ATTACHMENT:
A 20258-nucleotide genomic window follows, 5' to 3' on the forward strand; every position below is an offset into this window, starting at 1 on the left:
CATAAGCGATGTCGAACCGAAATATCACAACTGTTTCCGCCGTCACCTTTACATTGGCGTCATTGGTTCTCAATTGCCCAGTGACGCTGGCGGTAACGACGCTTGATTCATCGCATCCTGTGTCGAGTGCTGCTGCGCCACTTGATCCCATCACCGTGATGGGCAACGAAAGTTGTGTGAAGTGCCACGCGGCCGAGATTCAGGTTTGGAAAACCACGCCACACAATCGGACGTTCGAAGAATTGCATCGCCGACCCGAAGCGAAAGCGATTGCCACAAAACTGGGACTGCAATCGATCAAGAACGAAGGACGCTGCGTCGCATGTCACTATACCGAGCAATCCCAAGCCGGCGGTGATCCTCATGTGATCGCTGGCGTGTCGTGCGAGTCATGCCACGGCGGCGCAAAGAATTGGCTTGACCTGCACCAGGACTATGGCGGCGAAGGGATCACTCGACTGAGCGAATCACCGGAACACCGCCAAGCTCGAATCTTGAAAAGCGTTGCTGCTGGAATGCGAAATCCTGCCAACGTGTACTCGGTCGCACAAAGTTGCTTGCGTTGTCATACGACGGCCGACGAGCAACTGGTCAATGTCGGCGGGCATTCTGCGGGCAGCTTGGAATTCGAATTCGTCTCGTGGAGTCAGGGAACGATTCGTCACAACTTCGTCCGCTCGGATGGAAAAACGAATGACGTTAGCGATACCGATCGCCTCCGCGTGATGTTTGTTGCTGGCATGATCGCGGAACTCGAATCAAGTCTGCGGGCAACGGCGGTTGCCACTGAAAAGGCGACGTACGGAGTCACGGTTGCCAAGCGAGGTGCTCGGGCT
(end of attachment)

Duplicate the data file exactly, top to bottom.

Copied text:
A 20258-nucleotide genomic window follows, 5' to 3' on the forward strand; every position below is an offset into this window, starting at 1 on the left:
CATAAGCGATGTCGAACCGAAATATCACAACTGTTTCCGCCGTCACCTTTACATTGGCGTCATTGGTTCTCAATTGCCCAGTGACGCTGGCGGTAACGACGCTTGATTCATCGCATCCTGTGTCGAGTGCTGCTGCGCCACTTGATCCCATCACCGTGATGGGCAACGAAAGTTGTGTGAAGTGCCACGCGGCCGAGATTCAGGTTTGGAAAACCACGCCACACAATCGGACGTTCGAAGAATTGCATCGCCGACCCGAAGCGAAAGCGATTGCCACAAAACTGGGACTGCAATCGATCAAGAACGAAGGACGCTGCGTCGCATGTCACTATACCGAGCAATCCCAAGCCGGCGGTGATCCTCATGTGATCGCTGGCGTGTCGTGCGAGTCATGCCACGGCGGCGCAAAGAATTGGCTTGACCTGCACCAGGACTATGGCGGCGAAGGGATCACTCGACTGAGCGAATCACCGGAACACCGCCAAGCTCGAATCTTGAAAAGCGTTGCTGCTGGAATGCGAAATCCTGCCAACGTGTACTCGGTCGCACAAAGTTGCTTGCGTTGTCATACGACGGCCGACGAGCAACTGGTCAATGTCGGCGGGCATTCTGCGGGCAGCTTGGAATTCGAATTCGTCTCGTGGAGTCAGGGAACGATTCGTCACAACTTCGTCCGCTCGGATGGAAAAACGAATGACGTTAGCGATACCGATCGCCTCCGCGTGATGTTTGTTGCTGGCATGATCGCGGAACTCGAATCAAGTCTGCGGGCAACGGCGGTTGCCACTGAAAAGGCGACGTACGGAGTCACGGTTGCCAAGCGAGGTGCTCGGGCT